New homes, new shops and new industries are spreading across Northern Virginia as the frontiers of growth move steadily outward through Fairfax, Prince William and Loudoun counties.
When the National Geographic Society sends membership certificates to its annual crop of more than 1.5 million new members, hundreds of housewives around Woodbridge spring into action.
Much of the typing, folding, collating, inserting, sealing, addressing, sorting and bundling is done at home in an organized cottage industry by homemakers, primarily wives of men who work at the U.S. Army's Fort Belvoir or the U.S. Marine Corps base at Quantico. The final stamping and sorting is done in a new Prince William County warehouse that can process more than 1 million pieces a day of "what some people call junk mail," according to Lon Bond Persley.
Persely and his wife, Kay, head Bond Office Services Inc., which Prince William county recently lured from Fairfax. It is part of the vast mailing industry here that last month alone produced more than 150 million pieces of bulk mail with a Washington postmark.
Persley's 25 full-time employes and 300 part-time homemakers, working in one of the area's largest direct-mail companies, have sent up to 17 million mailings at a time for government agencies, political candidates, fund-raisers and profit and nonprofit groups.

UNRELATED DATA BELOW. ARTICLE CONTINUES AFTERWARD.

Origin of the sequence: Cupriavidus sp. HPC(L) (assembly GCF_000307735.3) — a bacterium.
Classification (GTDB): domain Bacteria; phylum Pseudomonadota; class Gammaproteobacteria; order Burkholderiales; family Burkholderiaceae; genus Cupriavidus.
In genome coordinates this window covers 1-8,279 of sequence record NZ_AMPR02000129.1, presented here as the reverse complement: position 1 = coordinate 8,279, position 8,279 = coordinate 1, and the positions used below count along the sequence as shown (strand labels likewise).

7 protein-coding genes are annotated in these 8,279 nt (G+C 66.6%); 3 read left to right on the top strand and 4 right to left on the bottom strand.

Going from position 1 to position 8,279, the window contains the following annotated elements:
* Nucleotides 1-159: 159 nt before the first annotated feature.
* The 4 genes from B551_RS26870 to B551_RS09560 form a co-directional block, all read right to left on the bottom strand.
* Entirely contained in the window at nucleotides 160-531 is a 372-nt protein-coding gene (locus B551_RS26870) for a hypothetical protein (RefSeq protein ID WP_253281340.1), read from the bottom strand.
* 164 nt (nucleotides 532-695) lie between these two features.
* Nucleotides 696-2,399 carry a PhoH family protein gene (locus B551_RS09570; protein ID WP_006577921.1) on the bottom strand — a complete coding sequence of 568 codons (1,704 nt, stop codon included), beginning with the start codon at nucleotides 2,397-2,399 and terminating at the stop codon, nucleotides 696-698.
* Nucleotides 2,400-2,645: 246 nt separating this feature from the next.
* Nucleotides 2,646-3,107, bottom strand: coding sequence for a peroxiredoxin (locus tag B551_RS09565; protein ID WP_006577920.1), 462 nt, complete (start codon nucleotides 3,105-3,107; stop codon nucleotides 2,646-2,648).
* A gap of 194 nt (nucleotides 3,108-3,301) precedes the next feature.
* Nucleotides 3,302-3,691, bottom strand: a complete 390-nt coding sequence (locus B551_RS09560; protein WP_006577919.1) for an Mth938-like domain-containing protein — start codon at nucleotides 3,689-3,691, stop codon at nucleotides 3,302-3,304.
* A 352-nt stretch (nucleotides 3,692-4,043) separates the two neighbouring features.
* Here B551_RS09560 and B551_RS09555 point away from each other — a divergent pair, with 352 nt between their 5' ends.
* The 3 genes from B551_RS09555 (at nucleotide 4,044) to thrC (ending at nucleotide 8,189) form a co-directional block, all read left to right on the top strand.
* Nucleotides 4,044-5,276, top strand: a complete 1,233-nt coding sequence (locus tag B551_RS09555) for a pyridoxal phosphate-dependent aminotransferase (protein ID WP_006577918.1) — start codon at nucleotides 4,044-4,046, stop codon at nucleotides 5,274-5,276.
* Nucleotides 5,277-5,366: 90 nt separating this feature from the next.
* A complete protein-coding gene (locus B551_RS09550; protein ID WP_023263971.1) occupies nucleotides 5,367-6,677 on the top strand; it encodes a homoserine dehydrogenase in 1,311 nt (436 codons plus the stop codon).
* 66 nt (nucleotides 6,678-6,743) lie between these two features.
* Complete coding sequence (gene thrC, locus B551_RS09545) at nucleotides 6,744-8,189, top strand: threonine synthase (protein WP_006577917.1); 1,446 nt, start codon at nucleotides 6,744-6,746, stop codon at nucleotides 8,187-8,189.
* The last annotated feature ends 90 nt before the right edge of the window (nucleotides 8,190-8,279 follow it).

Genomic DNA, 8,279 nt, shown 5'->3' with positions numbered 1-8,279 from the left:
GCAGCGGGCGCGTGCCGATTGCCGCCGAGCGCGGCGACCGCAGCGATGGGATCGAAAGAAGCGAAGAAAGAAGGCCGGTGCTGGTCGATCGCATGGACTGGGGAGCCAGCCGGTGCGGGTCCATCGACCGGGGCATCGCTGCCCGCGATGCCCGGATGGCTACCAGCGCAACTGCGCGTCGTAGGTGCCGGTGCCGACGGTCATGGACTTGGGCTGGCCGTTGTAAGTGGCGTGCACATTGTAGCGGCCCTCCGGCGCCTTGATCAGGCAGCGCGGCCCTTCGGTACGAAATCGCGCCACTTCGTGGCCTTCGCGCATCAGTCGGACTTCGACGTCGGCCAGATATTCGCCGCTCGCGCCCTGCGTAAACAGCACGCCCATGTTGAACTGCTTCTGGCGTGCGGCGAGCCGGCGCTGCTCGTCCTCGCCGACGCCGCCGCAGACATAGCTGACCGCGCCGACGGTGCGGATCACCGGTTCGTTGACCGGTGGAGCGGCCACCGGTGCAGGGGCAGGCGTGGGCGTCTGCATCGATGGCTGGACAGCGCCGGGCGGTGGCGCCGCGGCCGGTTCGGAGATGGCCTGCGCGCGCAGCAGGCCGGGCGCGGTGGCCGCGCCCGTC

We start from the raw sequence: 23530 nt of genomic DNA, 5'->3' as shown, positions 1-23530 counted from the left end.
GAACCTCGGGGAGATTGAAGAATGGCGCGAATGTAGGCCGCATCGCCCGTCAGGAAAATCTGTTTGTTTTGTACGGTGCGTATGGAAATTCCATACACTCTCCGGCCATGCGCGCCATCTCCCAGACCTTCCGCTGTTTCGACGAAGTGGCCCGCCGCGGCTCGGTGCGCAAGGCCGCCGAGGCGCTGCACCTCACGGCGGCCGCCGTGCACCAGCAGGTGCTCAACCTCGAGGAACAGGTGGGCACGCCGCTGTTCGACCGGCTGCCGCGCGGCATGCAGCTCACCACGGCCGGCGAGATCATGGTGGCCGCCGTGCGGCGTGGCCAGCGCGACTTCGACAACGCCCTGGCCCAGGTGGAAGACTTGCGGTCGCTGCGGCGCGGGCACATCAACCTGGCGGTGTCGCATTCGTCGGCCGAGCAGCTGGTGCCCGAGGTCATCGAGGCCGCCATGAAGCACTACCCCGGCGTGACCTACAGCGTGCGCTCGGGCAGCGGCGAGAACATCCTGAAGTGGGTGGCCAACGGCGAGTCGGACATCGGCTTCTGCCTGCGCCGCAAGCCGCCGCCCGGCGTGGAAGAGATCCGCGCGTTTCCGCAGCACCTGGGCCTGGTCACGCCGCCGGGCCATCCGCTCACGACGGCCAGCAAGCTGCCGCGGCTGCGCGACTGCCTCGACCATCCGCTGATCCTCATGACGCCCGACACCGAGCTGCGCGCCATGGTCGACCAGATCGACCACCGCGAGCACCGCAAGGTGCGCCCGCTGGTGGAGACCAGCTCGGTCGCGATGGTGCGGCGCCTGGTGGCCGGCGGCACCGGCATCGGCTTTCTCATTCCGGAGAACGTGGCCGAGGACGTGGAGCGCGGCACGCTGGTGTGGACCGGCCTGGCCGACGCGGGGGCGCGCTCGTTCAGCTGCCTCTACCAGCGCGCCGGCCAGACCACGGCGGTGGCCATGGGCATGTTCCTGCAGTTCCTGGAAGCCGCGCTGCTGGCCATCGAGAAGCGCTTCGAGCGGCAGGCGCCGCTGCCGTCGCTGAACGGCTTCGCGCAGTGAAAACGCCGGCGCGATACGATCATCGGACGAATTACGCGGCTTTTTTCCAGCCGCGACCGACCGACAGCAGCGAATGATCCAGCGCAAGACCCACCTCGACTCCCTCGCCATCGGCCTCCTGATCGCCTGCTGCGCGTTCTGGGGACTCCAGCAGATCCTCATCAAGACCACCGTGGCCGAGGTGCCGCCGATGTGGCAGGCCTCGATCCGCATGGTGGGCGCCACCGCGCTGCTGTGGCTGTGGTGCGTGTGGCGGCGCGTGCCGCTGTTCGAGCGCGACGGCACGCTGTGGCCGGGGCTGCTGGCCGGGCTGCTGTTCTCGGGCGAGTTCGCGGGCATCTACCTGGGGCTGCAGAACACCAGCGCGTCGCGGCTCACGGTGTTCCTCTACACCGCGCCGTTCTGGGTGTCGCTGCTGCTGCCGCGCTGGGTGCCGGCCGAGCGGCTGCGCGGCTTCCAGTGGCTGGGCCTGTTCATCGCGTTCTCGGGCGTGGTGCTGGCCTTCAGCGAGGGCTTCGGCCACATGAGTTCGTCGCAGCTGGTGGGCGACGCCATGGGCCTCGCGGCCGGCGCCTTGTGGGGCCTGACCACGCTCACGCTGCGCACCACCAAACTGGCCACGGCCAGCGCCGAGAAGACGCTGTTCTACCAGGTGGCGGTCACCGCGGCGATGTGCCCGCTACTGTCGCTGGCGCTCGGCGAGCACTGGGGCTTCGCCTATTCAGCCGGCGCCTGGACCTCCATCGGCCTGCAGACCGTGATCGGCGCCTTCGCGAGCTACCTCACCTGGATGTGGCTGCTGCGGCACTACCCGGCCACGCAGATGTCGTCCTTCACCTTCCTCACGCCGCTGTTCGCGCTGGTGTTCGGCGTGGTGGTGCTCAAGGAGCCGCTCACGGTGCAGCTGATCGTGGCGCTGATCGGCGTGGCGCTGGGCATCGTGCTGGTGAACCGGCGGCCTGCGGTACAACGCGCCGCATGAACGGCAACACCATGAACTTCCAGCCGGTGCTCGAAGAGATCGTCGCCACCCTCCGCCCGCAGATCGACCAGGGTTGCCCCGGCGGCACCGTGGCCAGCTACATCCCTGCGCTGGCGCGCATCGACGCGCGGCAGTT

For a Christmas sales promotion, the firm sent 8 million letters, done largely by machine, although Persley believes his brigade of housewives is the "largest group of handworkers" in the bulk-mailing trade. The part-time workers are paid the minimum wage, $2.90 per hour, which will rise to $3.10 in January. While the wage sounds low, Persley says the work is done at home, making it easy for the women to work it around their own schedules, and involves no time or money for transportation. In addition, Persley's firm supplies the women with all the equipment they need, such as special electric typewriters.